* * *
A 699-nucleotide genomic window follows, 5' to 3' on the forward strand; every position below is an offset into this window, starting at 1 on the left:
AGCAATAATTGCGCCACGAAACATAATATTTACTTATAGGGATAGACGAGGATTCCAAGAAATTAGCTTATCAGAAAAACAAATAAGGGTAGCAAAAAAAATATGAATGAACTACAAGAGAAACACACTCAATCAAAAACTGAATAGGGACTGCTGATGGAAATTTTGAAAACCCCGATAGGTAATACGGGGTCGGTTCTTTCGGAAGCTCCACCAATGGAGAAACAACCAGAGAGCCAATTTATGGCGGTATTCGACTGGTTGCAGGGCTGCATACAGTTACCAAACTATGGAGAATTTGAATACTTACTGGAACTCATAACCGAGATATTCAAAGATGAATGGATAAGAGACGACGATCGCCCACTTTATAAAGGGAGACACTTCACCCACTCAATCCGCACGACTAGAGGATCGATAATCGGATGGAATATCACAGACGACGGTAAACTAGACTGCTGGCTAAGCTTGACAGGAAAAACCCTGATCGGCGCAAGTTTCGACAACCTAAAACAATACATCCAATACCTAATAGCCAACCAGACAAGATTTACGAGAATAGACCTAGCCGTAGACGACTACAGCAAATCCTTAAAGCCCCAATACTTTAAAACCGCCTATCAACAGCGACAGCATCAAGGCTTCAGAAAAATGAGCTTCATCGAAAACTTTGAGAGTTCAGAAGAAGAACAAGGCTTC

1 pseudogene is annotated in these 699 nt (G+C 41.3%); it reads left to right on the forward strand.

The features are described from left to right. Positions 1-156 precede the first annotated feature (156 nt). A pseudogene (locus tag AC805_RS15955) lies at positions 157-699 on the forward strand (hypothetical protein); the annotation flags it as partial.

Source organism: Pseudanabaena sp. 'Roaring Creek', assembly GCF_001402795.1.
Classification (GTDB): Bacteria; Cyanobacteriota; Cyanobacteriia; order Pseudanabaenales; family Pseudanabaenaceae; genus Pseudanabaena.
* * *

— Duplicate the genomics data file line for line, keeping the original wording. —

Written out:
A 699-nucleotide genomic window follows, 5' to 3' on the forward strand; every position below is an offset into this window, starting at 1 on the left:
AGCAATAATTGCGCCACGAAACATAATATTTACTTATAGGGATAGACGAGGATTCCAAGAAATTAGCTTATCAGAAAAACAAATAAGGGTAGCAAAAAAAATATGAATGAACTACAAGAGAAACACACTCAATCAAAAACTGAATAGGGACTGCTGATGGAAATTTTGAAAACCCCGATAGGTAATACGGGGTCGGTTCTTTCGGAAGCTCCACCAATGGAGAAACAACCAGAGAGCCAATTTATGGCGGTATTCGACTGGTTGCAGGGCTGCATACAGTTACCAAACTATGGAGAATTTGAATACTTACTGGAACTCATAACCGAGATATTCAAAGATGAATGGATAAGAGACGACGATCGCCCACTTTATAAAGGGAGACACTTCACCCACTCAATCCGCACGACTAGAGGATCGATAATCGGATGGAATATCACAGACGACGGTAAACTAGACTGCTGGCTAAGCTTGACAGGAAAAACCCTGATCGGCGCAAGTTTCGACAACCTAAAACAATACATCCAATACCTAATAGCCAACCAGACAAGATTTACGAGAATAGACCTAGCCGTAGACGACTACAGCAAATCCTTAAAGCCCCAATACTTTAAAACCGCCTATCAACAGCGACAGCATCAAGGCTTCAGAAAAATGAGCTTCATCGAAAACTTTGAGAGTTCAGAAGAAGAACAAGGCTTC

1 pseudogene is annotated in these 699 nt (G+C 41.3%); it reads left to right on the forward strand.

The features are described from left to right. Positions 1-156 precede the first annotated feature (156 nt). A pseudogene (locus tag AC805_RS15955) lies at positions 157-699 on the forward strand (hypothetical protein); the annotation flags it as partial.

Source organism: Pseudanabaena sp. 'Roaring Creek', assembly GCF_001402795.1.
Classification (GTDB): Bacteria; Cyanobacteriota; Cyanobacteriia; order Pseudanabaenales; family Pseudanabaenaceae; genus Pseudanabaena.